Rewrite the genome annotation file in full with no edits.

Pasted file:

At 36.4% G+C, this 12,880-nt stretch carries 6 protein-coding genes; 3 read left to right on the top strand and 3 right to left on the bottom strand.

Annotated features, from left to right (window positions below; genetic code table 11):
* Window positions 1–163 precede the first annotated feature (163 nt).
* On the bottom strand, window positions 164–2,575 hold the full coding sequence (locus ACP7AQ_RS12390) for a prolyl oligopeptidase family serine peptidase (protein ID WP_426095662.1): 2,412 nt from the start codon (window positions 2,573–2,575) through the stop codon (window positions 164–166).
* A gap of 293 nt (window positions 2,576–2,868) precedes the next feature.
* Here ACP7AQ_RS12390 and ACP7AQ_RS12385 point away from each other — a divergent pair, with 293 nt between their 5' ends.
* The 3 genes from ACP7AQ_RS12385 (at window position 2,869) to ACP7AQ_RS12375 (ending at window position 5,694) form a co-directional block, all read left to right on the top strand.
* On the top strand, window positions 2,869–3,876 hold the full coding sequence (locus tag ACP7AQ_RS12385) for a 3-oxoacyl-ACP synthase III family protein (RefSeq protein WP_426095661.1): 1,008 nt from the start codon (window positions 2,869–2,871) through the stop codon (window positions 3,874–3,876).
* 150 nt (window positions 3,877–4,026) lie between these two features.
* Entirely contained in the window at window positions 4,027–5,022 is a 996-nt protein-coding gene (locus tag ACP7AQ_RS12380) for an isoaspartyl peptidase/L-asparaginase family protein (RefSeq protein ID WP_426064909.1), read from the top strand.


At 36.4% G+C, this 12,880-nt stretch carries 6 protein-coding genes; 3 read left to right on the top strand and 3 right to left on the bottom strand.

Annotated features, from left to right (window positions below; genetic code table 11):
* Window positions 1–163 precede the first annotated feature (163 nt).
* On the bottom strand, window positions 164–2,575 hold the full coding sequence (locus ACP7AQ_RS12390) for a prolyl oligopeptidase family serine peptidase (protein ID WP_426095662.1): 2,412 nt from the start codon (window positions 2,573–2,575) through the stop codon (window positions 164–166).
* A gap of 293 nt (window positions 2,576–2,868) precedes the next feature.
* Here ACP7AQ_RS12390 and ACP7AQ_RS12385 point away from each other — a divergent pair, with 293 nt between their 5' ends.
* The 3 genes from ACP7AQ_RS12385 (at window position 2,869) to ACP7AQ_RS12375 (ending at window position 5,694) form a co-directional block, all read left to right on the top strand.
* On the top strand, window positions 2,869–3,876 hold the full coding sequence (locus tag ACP7AQ_RS12385) for a 3-oxoacyl-ACP synthase III family protein (RefSeq protein WP_426095661.1): 1,008 nt from the start codon (window positions 2,869–2,871) through the stop codon (window positions 3,874–3,876).
* 150 nt (window positions 3,877–4,026) lie between these two features.
* Entirely contained in the window at window positions 4,027–5,022 is a 996-nt protein-coding gene (locus tag ACP7AQ_RS12380) for an isoaspartyl peptidase/L-asparaginase family protein (RefSeq protein ID WP_426064909.1), read from the top strand.